This post was written by John Conroy on Facebook on March 25th, 2015 after his show with Big Yellow Taxi. John Conroy is a Los Angeles-based writer, comedian, actor, producer, DJ and PR consultant.
Improvisers: Last night during the Big Yellow Taxi show at MSW: Long Hard Tuesdays something happened I’m still turning over in my mind, because it was extraordinary. Jeff Kriese was our guest driver, and Jodi Skeris entered the cab. Her movements were subtle and unnervingly precise. Her character was soft-spoken, and while she didn’t say much when she did her voice and body language were simultaneously mysterious and revealing. “Is she being sweet? Or creepy? Is she sad? Or is that… no, it’s… longing.” Those were the thoughts going through my mind.
Jeff’s initial reaction was classic straight-man but quickly evolved. His “confusion” gave way to amusing befuddlement, and then continued to evolve. He was allowing himself to be sincerely affected by Jodi and what she was putting out there.
They didn’t talk much, and when they did it was just simple, quiet bursts of words like any you would hear in any taxi. There were a few specifics to frame the scene, but neither of them felt the need to fill up the silence, or invent, or justify. Because when they did speak HOW they spoke said more than words. And the connection they made was absolutely electrifying.
I have never been more captivated by stillness. Never more engrossed by silence. You could cut the tension on stage – and the entire theatre – with a knife.
Still the relationship evolved, with minimal words, between two characters, one of which had his back to the other. No speaking, no physical contact, minimal eye contact for obvious reasons but when Jeff would turn around it was with purpose. Looking AWAY from each other was done with purpose. Natural, organic and honest.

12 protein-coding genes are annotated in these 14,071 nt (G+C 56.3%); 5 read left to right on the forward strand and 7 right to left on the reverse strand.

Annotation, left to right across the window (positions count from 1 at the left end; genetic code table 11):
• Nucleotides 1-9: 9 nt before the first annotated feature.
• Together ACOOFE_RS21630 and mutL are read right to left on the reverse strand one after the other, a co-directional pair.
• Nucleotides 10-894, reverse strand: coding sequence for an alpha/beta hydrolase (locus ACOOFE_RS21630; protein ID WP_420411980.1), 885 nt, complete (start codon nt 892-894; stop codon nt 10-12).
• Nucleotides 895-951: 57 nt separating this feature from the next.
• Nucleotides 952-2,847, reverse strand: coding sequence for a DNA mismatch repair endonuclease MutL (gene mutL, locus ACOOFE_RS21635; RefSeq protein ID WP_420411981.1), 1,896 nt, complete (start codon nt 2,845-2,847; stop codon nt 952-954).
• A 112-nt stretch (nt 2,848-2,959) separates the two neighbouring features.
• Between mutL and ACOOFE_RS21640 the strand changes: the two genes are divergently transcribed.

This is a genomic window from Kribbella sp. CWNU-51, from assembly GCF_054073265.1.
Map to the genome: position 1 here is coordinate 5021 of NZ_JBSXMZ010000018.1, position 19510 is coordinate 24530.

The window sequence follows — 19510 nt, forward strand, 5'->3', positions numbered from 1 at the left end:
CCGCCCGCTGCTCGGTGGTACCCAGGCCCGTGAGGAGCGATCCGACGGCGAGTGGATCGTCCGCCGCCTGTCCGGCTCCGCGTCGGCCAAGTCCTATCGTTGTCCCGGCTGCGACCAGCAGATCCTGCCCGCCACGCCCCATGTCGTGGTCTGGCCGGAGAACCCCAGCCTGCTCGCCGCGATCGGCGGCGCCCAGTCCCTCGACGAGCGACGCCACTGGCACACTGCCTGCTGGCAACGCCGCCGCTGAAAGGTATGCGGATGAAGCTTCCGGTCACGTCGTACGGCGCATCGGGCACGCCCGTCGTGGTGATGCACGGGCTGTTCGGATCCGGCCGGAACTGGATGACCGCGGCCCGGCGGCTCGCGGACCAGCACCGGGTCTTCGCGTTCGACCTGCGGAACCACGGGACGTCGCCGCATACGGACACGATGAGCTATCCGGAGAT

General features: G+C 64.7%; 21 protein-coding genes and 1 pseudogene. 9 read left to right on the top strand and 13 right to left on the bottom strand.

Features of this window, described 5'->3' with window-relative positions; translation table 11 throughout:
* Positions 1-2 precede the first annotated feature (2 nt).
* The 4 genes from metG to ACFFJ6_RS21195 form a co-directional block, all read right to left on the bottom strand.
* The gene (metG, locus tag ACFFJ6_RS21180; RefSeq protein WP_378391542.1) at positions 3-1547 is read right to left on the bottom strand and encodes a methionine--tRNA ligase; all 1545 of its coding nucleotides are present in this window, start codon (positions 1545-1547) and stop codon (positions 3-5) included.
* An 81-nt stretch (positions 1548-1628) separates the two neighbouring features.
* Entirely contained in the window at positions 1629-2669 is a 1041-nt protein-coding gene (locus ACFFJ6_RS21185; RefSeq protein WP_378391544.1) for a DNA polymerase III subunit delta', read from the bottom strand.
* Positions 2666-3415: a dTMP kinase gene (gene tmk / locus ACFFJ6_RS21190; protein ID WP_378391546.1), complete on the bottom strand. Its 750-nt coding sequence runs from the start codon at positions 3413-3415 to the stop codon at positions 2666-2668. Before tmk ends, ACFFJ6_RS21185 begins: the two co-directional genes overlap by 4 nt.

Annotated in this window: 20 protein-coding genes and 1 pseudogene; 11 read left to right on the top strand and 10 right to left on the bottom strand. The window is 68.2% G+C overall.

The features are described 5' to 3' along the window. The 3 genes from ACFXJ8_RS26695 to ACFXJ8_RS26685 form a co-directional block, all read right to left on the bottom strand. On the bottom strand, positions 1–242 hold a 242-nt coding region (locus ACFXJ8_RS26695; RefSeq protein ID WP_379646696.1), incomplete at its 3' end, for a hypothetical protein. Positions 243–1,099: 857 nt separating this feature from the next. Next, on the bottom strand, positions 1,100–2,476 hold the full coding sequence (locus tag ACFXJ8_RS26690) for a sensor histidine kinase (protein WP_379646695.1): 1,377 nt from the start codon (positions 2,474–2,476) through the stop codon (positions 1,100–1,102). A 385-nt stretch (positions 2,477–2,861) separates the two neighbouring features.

Those of us on stage, and everyone in the audience, were experiencing one of the most charmingly awkward, alluring courtships I’ve ever seen improvised by anyone. And it was done with minimal dialogue.
Having arriving at her character’s destination (a bar), Jodi went to leave and Jeff stopped her. “If you need a ride home later, I… here’s my card. It has my cell number. It goes straight to my, um, cell.” Then he wiped a tear from his eye and played it off like it was nothing. (Whether the tear was real I couldn’t see, but jesus it felt real, and man was it powerful and the most perfectly appropriate choice he could have possibly made).
The scene ended. We, the players, as well as our audience, took a breath. And then I dragged Colin out for a dick joke.
I’m sharing this because 1) holy shit 2) Pack Theater and 3) if I – or any of us – needed a reminder: this art form is capable of doing far more than making people laugh. Sometimes we do our best work when we shut our gobs, drop the bits, stop thinking, trust each other fully, allow scenes to breathe, take inspiration from the ephemeral… and not be afraid to follow the electricity between you and your partner.